By Katherine Moore of Dance Informa.
“Anytime an artist is given the opportunity to explore, invent and discover, it’s something to celebrate,” says choreographer Camille A. Brown on the subject of her upcoming Princess Grace Foundation-USA Works-in-Progress residency in April at Baryshnikov Arts Center (BAC) in New York City.
BAC, founded in 2005 by Artistic Director Mikhail Baryshnikov, is one of the premier arts institutions in New York. Designed as a creative and performance space for artists across a variety of disciplines, one of BAC’s hallmark services to the arts community is its residency program. Hosting up to 30 artists a year in the fields of dance, theater, music and multimedia, residency artists are given the time and space to do what they do best: create.
In addition to technical, administrative, networking and financial support, residency artists at BAC receive up to three weeks of studio time to develop their work in relative freedom.
Eleanor Wallace, Program Manager at BAC, stresses the importance of this “no pressure” creative experience.
“We recognize that dedicated studio time, without interruption, is precious. It is our primary goal to establish a supportive environment that affords artists the quietude and independence they need to create. At the same time, we make it clear that the door is always open should an artist need technical, administrative or other kinds of support,” says Wallace.
The logistics of finding affordable rehearsal and creative space can often be a nightmare for New York-based artists where space is always in huge demand. As a result, artists are often pressed for time and do not often have the luxury of a long creative process. Wallace explains that having a dedicated space to create for a significant length of time is necessary for producing quality work.
Brown, working on upcoming projects for her company Camille A. Brown and Dancers, agrees with Wallace.
“Too often choreographers are rushed to produce quality work in a short amount of time. The residency at BAC will give me the time to have a real creative process and to infuse theater into my work through tedious exploration, which is crucial to my growth as an artist and director,” says Brown.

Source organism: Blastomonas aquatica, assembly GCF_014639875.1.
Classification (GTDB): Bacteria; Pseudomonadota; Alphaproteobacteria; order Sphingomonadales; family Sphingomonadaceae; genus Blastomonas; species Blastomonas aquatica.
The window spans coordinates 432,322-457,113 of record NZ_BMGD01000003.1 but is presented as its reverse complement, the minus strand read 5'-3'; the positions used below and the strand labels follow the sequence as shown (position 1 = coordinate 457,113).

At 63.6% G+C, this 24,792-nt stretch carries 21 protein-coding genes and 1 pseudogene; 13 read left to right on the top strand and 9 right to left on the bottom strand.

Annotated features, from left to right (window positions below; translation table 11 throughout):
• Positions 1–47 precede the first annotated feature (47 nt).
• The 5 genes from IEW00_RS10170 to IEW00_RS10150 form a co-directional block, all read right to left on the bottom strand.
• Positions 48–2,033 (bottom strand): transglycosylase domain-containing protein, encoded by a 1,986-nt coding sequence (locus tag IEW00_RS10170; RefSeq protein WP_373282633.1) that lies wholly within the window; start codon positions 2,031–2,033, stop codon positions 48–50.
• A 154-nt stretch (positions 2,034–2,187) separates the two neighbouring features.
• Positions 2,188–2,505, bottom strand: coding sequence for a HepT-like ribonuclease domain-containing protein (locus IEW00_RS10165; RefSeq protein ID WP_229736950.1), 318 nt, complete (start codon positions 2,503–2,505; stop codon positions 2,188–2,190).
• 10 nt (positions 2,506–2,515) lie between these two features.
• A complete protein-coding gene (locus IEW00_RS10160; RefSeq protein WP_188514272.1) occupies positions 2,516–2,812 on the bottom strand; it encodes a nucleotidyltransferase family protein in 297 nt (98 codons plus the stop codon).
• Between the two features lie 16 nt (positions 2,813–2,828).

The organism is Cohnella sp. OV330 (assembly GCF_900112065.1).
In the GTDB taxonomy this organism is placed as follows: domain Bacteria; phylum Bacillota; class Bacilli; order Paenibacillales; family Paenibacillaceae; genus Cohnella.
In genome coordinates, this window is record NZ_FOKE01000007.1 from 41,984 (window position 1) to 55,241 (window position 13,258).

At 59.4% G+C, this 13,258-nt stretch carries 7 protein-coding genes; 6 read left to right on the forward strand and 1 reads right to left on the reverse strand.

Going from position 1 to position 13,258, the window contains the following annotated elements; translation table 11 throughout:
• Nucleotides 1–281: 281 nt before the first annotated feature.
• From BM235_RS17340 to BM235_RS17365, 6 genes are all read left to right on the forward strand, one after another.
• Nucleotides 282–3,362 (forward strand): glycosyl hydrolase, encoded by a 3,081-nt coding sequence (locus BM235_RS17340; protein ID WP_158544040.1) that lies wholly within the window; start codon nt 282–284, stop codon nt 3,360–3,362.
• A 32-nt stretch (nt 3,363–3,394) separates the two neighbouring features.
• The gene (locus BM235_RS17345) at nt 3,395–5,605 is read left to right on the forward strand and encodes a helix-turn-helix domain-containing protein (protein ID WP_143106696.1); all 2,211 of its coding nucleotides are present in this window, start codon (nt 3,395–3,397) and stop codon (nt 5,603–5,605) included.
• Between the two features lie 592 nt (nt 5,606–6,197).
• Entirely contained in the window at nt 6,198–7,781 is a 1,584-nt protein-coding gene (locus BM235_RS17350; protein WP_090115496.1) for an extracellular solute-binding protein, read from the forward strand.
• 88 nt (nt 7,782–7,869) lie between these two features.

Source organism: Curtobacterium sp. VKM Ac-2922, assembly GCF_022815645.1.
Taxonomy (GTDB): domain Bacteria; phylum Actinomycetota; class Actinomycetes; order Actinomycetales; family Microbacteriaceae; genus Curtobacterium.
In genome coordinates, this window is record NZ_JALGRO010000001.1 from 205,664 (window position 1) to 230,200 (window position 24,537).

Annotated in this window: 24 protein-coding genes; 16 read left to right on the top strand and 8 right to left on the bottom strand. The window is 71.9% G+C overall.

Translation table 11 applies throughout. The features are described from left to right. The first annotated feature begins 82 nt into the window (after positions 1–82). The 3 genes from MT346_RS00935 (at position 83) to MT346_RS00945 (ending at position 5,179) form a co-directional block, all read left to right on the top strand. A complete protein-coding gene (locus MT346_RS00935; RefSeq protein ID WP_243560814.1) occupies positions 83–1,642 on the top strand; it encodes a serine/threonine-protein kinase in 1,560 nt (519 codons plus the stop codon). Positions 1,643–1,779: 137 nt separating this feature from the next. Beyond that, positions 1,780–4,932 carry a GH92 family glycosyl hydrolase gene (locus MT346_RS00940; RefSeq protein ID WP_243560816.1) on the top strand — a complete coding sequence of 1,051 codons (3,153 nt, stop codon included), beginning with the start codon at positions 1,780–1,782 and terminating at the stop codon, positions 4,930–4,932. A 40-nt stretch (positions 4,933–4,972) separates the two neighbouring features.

Designed with artistic needs in mind, BAC boasts four large, column-free studios, naturally lit by windows with expansive views of the city. In a city plagued with cramped, windowless studios obstructed by columns and other supports, the chance to rehearse in such an expansive space is a unique opportunity for BAC residency artists.
Since 2005, BAC has offered more than 150 residencies by invitation-only. With no formal application process, BAC takes special interest in supporting artists at varying stages of their careers who emphasize innovation and collaboration in their work.
The spring lineup of residency artists runs the gamut from theater director Daniel Fish to choreographer/performer Carmen de Lavallade. De Lavallade will be working with director Joe Grifasi and co-writer/dramaturg Talvin Wilks on As I Remember It. The project, made possible through the National Dance Project Production Grant, will be an autobiographical journey of de Lavallade’s seven-decade career told through dance, film and writing.
Wallace also highlights the recent technical residency of LeeSaar The Company as it continued its work on Princess Crocodile, a piece it first developed during its residency at BAC in the spring of 2013. The company will have its New York premiere of the work at BAC’s Howard Gilman Performance Space on April 10 and 11.
With collaboration always at the forefront, BAC will be partnering with Lower Manhattan Cultural Council (LMCC) to support French choreographer Emmanuelle Vo-Dinh this May. With support from BAC and LMCC’s Extended-Life Dance Development Initiative, the two organizations are joining forces to better support the artist.
“Collaborating with another institution is a great way to augment the support we already provide to artists… so I expect it will be a very rich experience both for her and NYC’s artistic community,” says Wallace.
As many of the projects developed at BAC later go on to be performed in venues around the world, the BAC residency program is truly an open door of support for New York-based and international artists by providing the space to eventually bring artistic innovation into broader communities, one residency at a time.
Photo (top): Camille A. Brown. Photo by Matt Karas.